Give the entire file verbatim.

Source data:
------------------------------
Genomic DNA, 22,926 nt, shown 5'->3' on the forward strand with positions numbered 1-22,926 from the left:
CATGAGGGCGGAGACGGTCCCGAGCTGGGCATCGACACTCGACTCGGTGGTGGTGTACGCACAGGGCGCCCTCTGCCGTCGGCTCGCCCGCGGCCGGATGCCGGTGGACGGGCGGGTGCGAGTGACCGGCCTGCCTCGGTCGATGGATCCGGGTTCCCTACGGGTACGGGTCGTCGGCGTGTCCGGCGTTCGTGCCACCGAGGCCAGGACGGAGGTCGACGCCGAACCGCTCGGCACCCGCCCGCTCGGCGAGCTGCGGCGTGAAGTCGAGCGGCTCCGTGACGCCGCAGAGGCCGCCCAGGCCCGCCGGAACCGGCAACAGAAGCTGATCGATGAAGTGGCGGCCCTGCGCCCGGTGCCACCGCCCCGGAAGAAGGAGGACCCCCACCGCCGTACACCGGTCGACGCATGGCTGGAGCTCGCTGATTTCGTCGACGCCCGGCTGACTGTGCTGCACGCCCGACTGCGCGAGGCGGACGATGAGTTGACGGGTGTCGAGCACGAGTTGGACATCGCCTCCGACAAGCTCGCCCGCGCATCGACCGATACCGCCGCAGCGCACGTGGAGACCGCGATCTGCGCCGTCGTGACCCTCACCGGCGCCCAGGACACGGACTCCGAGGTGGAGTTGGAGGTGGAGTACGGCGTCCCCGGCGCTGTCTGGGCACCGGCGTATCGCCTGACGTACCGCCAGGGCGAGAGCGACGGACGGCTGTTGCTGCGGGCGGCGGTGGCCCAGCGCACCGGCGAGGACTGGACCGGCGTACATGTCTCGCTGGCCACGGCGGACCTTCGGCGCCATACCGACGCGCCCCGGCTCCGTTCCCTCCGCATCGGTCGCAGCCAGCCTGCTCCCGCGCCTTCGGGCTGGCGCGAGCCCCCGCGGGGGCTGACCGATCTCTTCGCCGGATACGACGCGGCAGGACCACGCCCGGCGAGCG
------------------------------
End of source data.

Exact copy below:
Genomic DNA, 22,926 nt, shown 5'->3' on the forward strand with positions numbered 1-22,926 from the left:
CATGAGGGCGGAGACGGTCCCGAGCTGGGCATCGACACTCGACTCGGTGGTGGTGTACGCACAGGGCGCCCTCTGCCGTCGGCTCGCCCGCGGCCGGATGCCGGTGGACGGGCGGGTGCGAGTGACCGGCCTGCCTCGGTCGATGGATCCGGGTTCCCTACGGGTACGGGTCGTCGGCGTGTCCGGCGTTCGTGCCACCGAGGCCAGGACGGAGGTCGACGCCGAACCGCTCGGCACCCGCCCGCTCGGCGAGCTGCGGCGTGAAGTCGAGCGGCTCCGTGACGCCGCAGAGGCCGCCCAGGCCCGCCGGAACCGGCAACAGAAGCTGATCGATGAAGTGGCGGCCCTGCGCCCGGTGCCACCGCCCCGGAAGAAGGAGGACCCCCACCGCCGTACACCGGTCGACGCATGGCTGGAGCTCGCTGATTTCGTCGACGCCCGGCTGACTGTGCTGCACGCCCGACTGCGCGAGGCGGACGATGAGTTGACGGGTGTCGAGCACGAGTTGGACATCGCCTCCGACAAGCTCGCCCGCGCATCGACCGATACCGCCGCAGCGCACGTGGAGACCGCGATCTGCGCCGTCGTGACCCTCACCGGCGCCCAGGACACGGACTCCGAGGTGGAGTTGGAGGTGGAGTACGGCGTCCCCGGCGCTGTCTGGGCACCGGCGTATCGCCTGACGTACCGCCAGGGCGAGAGCGACGGACGGCTGTTGCTGCGGGCGGCGGTGGCCCAGCGCACCGGCGAGGACTGGACCGGCGTACATGTCTCGCTGGCCACGGCGGACCTTCGGCGCCATACCGACGCGCCCCGGCTCCGTTCCCTCCGCATCGGTCGCAGCCAGCCTGCTCCCGCGCCTTCGGGCTGGCGCGAGCCCCCGCGGGGGCTGACCGATCTCTTCGCCGGATACGACGCGGCAGGACCACGCCCGGCGAGCG